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Manufacturing Jobs: MAGA Land and the Real World


Source: Center for Economic & Policy Research

We know that Donald Trump has no interest in reality, but just in case anyone might be tempted to take his boasts about bringing back manufacturing jobs seriously, it is worth a quick visit to the actual numbers. In 2016 Trump focused his campaign on a series of Midwestern swing states that had been hard hit by the loss of manufacturing jobs due to trade. He insisted that he would bring back these jobs as a result of his great skills as a deal maker. He would negotiate new trade deals so that we would get back the jobs we had lost.

Let’s take a quick look at the picture as of January 2020. I’m deliberately ending the period before the pandemic began to have an impact on the economy.

As can be seen in three of the five states, there were actually more manufacturing jobs created in the last three years of the Obama administration than in the first three years of the Trump administration. (I took January of each year as the start and endpoint.) The largest difference by far is in Michigan, where the state added 59,800 manufacturing jobs in the last three years of the Obama administration, compared to 11,600 jobs in the first three years of the Trump administration.

In the case of both Minnesota and Ohio, the last three years of the Obama administration produced more manufacturing jobs than the first three years of the Trump administration. In the case of Pennsylvania and Wisconsin, the gap goes the other way. Pennsylvania lost 5,800 manufacturing jobs in the last three years of the Obama administration but gained 13,100 manufacturing jobs in the first three years of the Trump administration. In Wisconsin, the performance under Trump is 15,500 new manufacturing jobs, compared to 5,000 manufacturing jobs in the last three years of the Obama administration.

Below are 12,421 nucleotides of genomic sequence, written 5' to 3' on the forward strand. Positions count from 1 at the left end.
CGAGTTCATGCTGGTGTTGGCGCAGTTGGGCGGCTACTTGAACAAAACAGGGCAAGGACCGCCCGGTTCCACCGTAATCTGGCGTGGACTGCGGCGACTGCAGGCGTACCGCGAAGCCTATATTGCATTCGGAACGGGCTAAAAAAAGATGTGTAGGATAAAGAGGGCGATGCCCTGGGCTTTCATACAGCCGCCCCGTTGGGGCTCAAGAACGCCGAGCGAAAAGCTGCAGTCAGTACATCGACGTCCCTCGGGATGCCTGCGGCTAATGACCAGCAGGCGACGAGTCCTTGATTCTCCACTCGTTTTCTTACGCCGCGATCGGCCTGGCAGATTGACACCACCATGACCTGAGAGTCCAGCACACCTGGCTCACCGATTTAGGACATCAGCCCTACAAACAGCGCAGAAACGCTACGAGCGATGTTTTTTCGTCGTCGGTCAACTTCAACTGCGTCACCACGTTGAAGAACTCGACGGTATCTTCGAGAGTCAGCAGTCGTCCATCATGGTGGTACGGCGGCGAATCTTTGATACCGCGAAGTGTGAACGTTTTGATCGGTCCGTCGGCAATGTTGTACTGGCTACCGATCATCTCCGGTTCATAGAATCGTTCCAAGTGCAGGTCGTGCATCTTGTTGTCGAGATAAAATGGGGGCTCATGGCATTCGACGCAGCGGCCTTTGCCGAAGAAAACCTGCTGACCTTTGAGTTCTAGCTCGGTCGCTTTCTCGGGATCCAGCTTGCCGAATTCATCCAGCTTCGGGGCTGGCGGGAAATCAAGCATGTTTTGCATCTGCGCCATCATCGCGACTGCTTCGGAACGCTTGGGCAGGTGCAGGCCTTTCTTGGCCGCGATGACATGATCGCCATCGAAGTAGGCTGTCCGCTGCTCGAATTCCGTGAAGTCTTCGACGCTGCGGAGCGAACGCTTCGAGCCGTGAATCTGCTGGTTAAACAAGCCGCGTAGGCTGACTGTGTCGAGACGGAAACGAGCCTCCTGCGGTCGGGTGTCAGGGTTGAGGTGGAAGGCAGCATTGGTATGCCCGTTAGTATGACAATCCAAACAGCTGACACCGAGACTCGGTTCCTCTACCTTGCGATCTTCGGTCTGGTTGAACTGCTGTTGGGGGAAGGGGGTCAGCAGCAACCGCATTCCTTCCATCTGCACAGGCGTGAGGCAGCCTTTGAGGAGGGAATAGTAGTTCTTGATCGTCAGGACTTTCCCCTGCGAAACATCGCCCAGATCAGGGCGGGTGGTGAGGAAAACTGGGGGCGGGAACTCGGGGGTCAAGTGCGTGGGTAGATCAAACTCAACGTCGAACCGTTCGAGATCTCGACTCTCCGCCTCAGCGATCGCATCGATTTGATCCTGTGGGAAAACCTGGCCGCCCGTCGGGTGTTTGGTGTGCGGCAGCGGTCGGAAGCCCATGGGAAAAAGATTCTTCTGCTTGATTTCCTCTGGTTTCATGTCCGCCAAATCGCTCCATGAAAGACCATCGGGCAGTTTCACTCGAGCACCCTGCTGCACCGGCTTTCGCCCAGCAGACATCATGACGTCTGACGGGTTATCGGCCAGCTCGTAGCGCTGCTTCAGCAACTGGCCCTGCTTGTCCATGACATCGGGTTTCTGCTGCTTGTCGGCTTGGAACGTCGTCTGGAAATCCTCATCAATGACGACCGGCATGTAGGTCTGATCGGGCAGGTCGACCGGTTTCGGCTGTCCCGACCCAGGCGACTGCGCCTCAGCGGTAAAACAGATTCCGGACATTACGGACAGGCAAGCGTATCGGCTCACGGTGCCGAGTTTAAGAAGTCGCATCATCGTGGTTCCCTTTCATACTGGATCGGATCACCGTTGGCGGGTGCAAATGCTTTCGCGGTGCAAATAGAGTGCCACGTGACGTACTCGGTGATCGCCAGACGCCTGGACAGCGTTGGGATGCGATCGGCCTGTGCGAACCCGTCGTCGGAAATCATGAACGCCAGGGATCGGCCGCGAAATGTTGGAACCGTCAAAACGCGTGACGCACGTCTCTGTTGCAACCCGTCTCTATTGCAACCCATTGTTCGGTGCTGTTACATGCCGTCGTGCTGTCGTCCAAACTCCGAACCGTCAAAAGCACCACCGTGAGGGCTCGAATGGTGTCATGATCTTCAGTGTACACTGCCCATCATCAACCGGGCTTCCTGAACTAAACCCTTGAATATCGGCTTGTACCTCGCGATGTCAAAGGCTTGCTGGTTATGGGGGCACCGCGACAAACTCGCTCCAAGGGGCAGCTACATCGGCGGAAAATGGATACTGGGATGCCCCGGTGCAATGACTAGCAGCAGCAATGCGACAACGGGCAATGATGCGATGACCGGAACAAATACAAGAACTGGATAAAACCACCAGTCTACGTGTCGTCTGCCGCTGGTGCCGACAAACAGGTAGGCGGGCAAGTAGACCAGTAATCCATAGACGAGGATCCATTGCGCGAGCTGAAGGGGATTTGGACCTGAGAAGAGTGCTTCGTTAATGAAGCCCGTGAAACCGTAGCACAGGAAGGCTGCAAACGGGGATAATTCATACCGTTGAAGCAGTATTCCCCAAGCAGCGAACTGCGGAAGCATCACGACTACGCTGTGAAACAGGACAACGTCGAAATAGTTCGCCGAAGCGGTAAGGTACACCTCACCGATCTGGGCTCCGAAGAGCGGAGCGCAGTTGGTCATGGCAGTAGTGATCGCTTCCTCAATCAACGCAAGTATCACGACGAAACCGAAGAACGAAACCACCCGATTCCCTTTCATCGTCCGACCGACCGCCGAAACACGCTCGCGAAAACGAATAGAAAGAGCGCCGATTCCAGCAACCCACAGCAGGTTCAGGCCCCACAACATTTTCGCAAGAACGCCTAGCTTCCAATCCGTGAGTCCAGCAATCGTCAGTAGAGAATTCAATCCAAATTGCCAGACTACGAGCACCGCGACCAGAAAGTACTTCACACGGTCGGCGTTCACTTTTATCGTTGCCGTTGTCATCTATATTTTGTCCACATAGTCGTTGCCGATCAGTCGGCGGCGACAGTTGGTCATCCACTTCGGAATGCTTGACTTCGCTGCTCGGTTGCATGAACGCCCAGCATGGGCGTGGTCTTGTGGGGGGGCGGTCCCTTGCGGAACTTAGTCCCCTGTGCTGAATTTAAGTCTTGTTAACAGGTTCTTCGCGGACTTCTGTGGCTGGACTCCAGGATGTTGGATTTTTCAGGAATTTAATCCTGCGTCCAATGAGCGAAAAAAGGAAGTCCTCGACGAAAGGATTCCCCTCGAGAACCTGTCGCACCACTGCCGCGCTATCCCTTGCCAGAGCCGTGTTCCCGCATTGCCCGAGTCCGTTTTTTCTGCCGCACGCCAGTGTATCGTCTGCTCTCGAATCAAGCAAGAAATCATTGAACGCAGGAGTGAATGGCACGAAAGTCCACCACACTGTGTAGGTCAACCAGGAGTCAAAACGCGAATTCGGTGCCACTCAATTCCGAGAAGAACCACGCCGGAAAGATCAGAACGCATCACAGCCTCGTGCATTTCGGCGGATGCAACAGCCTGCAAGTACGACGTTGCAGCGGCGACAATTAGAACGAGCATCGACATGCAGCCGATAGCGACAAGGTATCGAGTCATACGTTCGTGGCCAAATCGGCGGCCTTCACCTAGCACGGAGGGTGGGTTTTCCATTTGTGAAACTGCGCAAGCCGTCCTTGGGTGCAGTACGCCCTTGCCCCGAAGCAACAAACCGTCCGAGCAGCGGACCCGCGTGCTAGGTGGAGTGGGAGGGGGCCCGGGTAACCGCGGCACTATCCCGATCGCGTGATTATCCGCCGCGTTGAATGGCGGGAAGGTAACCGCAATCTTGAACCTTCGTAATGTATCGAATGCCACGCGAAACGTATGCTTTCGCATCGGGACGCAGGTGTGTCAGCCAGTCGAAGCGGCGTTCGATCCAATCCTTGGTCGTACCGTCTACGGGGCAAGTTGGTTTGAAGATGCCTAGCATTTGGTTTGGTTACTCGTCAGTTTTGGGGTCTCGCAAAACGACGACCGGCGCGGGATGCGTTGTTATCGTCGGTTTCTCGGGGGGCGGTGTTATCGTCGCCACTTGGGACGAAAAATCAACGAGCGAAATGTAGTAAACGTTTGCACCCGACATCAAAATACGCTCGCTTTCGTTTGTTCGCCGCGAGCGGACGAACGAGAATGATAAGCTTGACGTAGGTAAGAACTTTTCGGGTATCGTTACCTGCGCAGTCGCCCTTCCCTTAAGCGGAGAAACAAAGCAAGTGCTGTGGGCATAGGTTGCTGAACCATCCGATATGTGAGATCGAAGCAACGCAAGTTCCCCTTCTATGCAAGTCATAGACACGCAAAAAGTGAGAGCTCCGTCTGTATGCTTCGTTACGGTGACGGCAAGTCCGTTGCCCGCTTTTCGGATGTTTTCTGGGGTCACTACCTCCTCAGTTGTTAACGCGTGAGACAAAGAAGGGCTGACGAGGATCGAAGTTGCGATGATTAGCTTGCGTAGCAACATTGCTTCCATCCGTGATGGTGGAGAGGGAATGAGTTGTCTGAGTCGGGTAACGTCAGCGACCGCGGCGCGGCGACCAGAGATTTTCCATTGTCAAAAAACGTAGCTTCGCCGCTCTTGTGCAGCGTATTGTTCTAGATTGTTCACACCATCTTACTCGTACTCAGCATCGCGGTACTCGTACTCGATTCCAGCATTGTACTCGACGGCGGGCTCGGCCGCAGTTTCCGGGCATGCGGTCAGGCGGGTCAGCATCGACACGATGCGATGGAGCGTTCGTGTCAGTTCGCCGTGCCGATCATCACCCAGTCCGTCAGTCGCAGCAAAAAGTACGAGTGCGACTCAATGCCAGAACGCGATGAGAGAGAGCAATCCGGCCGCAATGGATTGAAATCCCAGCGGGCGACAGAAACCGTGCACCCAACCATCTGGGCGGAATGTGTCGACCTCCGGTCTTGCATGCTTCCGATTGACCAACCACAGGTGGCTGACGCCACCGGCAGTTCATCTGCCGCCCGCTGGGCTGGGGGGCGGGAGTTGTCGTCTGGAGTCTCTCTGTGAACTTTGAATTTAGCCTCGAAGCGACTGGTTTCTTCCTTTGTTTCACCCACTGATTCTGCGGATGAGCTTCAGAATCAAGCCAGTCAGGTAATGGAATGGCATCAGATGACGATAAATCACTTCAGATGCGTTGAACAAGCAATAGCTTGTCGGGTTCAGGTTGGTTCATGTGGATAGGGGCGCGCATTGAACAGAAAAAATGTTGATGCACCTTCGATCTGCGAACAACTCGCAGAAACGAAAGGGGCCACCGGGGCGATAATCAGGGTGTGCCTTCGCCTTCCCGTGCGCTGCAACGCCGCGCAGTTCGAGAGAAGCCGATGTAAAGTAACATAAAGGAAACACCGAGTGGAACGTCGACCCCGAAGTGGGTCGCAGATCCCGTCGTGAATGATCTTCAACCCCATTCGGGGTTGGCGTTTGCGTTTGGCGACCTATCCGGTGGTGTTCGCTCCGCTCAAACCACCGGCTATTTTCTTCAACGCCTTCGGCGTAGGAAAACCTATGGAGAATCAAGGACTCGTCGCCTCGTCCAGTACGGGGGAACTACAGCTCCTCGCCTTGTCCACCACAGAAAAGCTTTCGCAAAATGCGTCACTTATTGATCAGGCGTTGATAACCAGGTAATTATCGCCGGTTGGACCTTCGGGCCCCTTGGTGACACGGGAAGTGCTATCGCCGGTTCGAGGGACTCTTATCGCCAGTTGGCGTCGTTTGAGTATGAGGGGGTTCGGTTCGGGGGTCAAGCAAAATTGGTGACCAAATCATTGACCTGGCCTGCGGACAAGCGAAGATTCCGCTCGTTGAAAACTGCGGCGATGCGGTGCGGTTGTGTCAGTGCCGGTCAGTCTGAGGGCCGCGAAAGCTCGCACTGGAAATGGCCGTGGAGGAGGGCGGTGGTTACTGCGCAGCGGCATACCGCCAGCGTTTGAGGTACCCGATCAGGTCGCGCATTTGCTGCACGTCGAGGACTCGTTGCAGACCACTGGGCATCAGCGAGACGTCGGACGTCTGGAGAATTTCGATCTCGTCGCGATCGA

Even in these two states, we are not likely to get to real world MAGA Land at this rate any time soon. Pennsylvania lost 308,000 manufacturing jobs between 2000 and 2010. Wisconsin lost 172,000 jobs over this period. This means that at the pre-pandemic Trump rate of manufacturing job growth it would take Pennsylvania almost 60 years to get back to the number of manufacturing jobs it had in 2000. Wisconsin, with a smaller number of lost jobs, can get back to its 2000 level by 2053 at its Trump pace of job growth.

The basic story is that Trump may have rebuilt our manufacturing base and brought back the jobs lost to trade in his head, but he did not do it in the real world.

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